MANSFIELD -- Richland County commissioners on Thursday unanimously appropriated $100,000 in 2021 for the Richland Area Chamber & Economic Development.
Calling it in an investment in business attraction, retention and expansion, commissioners said the funding demonstrates the county's commitment to economic growth.
"It's fun and cute for elected officials to say, 'Oh, we need to bring more jobs into the area.' I think this is a way of saying we are serious," Commissioner Tony Vero said. "I think by and large most (county) residents would be pleased with such an expenditure."
The funds will likely flow through Richland Community Development Group (RCDG), which became part of the Chamber in 2017.
Jodie Perry, President and CEO of Richland Area Chamber of Commerce & Economic Development, said the Richland County Foundation has provided "seed funding" to aid economic development through the organization, but that contract ends at the end of 2021.
The county will use half of its $200,000 rebate from the Ohio Bureau of Workers’ Compensation, expected to arrive in early February.
Perry said the Richland Area Chamber & Economic Development provides services to the entire county, handling about 100 calls a year related to potential new business, local business retention and business expansion.
In addition, the Chamber assists in workforce development, partly funded by $60,000 annually through the county's Job & Family Services offices.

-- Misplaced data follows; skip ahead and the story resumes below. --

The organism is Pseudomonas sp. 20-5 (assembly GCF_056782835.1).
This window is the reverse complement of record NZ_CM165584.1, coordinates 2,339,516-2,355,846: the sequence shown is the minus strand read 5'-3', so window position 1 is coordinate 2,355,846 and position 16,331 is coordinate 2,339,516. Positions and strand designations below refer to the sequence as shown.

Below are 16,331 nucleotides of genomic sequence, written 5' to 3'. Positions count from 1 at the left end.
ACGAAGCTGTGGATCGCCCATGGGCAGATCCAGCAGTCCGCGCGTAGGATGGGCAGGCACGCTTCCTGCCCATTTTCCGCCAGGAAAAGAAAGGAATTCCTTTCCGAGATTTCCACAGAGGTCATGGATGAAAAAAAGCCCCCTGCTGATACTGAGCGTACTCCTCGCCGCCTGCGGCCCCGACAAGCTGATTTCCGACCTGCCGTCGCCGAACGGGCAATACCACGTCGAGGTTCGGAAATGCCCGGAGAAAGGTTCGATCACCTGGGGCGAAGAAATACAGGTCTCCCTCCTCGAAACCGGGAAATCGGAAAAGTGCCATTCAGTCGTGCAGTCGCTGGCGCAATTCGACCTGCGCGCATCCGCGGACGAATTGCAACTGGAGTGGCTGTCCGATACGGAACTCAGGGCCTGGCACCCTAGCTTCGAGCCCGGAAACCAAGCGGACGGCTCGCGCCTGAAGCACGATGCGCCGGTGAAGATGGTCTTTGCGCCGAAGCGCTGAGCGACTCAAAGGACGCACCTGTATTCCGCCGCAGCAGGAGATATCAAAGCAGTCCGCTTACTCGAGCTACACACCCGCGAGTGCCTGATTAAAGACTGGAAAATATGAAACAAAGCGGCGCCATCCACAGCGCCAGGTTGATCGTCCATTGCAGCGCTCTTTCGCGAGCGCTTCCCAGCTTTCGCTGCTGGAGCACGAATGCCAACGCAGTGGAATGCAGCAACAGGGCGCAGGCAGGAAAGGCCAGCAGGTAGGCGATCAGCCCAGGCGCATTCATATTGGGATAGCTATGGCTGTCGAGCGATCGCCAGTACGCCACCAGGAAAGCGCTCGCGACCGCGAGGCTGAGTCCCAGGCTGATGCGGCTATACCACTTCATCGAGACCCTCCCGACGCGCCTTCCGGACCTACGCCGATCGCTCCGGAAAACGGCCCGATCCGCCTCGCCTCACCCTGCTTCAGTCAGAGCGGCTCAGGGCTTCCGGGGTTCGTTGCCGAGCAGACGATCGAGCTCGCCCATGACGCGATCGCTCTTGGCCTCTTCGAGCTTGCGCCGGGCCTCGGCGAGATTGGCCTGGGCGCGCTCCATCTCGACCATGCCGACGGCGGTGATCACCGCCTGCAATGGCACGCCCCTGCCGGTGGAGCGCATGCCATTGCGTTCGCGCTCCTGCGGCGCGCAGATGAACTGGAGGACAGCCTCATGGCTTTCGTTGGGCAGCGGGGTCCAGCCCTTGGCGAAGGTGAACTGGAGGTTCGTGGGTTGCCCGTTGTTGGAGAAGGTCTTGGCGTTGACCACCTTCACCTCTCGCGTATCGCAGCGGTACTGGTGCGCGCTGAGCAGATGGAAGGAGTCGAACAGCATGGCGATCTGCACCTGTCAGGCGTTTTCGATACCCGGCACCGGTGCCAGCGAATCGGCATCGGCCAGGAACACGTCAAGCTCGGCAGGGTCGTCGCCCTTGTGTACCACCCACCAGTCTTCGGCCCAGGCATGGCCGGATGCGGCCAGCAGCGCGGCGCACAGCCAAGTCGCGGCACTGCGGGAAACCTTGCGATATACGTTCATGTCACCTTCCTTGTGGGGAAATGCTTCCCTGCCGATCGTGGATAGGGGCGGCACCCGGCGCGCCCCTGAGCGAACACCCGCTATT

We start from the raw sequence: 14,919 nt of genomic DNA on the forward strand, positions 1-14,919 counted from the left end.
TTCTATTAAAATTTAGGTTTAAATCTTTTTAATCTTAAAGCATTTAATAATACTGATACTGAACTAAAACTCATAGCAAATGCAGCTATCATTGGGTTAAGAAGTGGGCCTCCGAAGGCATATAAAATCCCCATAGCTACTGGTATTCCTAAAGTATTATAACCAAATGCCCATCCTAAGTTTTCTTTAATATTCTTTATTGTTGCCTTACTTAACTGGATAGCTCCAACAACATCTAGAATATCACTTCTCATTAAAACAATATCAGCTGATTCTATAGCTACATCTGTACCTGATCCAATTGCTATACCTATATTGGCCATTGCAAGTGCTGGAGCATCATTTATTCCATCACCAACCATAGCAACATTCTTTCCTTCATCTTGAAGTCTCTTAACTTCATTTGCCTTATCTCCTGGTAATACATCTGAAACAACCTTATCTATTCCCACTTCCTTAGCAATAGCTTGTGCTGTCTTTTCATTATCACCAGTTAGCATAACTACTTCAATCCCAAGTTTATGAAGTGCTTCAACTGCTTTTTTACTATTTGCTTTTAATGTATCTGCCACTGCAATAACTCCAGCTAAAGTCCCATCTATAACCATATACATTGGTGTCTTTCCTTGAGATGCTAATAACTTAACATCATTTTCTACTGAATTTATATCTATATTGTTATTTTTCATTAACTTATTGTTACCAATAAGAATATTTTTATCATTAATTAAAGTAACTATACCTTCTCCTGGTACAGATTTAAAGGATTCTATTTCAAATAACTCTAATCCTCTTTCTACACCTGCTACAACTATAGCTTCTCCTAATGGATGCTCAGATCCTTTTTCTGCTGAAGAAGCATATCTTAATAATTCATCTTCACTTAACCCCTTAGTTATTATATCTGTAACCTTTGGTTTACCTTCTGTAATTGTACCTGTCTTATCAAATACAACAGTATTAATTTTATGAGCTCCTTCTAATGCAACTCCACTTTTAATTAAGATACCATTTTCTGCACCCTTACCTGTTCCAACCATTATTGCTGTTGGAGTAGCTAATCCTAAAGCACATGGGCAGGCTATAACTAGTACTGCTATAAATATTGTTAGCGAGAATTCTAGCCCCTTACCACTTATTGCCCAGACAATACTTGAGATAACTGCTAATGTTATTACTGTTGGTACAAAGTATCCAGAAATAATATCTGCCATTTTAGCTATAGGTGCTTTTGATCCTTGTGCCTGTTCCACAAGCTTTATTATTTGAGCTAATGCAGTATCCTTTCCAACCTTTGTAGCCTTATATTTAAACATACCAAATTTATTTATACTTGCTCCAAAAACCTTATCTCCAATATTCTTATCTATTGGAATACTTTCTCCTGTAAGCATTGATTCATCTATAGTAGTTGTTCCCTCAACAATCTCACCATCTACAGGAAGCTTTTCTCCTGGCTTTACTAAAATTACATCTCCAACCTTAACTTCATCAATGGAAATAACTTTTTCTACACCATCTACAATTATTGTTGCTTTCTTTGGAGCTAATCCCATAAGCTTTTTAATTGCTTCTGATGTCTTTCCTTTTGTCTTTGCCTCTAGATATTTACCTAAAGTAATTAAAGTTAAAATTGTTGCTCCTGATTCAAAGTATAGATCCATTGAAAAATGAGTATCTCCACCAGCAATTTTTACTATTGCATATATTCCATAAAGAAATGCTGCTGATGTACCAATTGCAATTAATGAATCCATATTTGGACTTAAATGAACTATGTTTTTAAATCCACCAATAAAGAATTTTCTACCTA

"We have done a lot internally to get our finances in order," Perry said, including the launch of a "modest" Chamber endowment for RCDG efforts.
Commissioner Darrell Banks said the board of commissioners is "very impressed" with the organization's economic development efforts.
Perry told commissioners the additional funds in 2021 will allow the organization to more aggressively seek out new business through improved communication.
"Retention and expansion is the defense," she said, "working with the employers we have already to make sure they are healthy and active. (Business) attraction is the offense that is going out and trying to bring additional business into the community."
She said the county gets leads through the state, but would like to expand its own efforts.
"I really like that idea because nobody knows the community assets better than we do," Commissioner Cliff Mears said. "So rather than waiting for it to filter down from the state, (it's a good idea) to be aggressive and proactive and showing people the attractive assets we have to offer."
Vero said more economic development is on the way with the proposed Main Street Improvement Project in downtown Mansfield, a resumption of the county's branding effort slowed by COVID-19 in 2020, the West End Neighborhood Plan and the Shelby Main Street Revitalization Plan.
"Now that the vaccine is getting out there and we kind of return to some normalcy, I think the next two to four years are going to be big with these projects coming together," Vero said.
Vero said it's possible funding for the Chamber could become permanent through the usage of the county's share of online sales taxes or some other method.
Perry promised regular reports to commissioners on the Chamber's economic development efforts.
Also on Thursday, after an executive session, commissioners approved a three-year contract with AFSCME Local 1295, representing JFS employees. The contract, retroactive to Oct. 1, provides annual pay increases of 50 cents per hour to the 46 members of the bargaining unit.
Commissioners approved pay increases for JFS supervisory staff members on Jan. 7. JFS, funded through state and federal sources, receives no county general funds.
Commissioners also authorized the county engineer's office to accept bids to replace the Snake Road Bridge in the northern half of the county.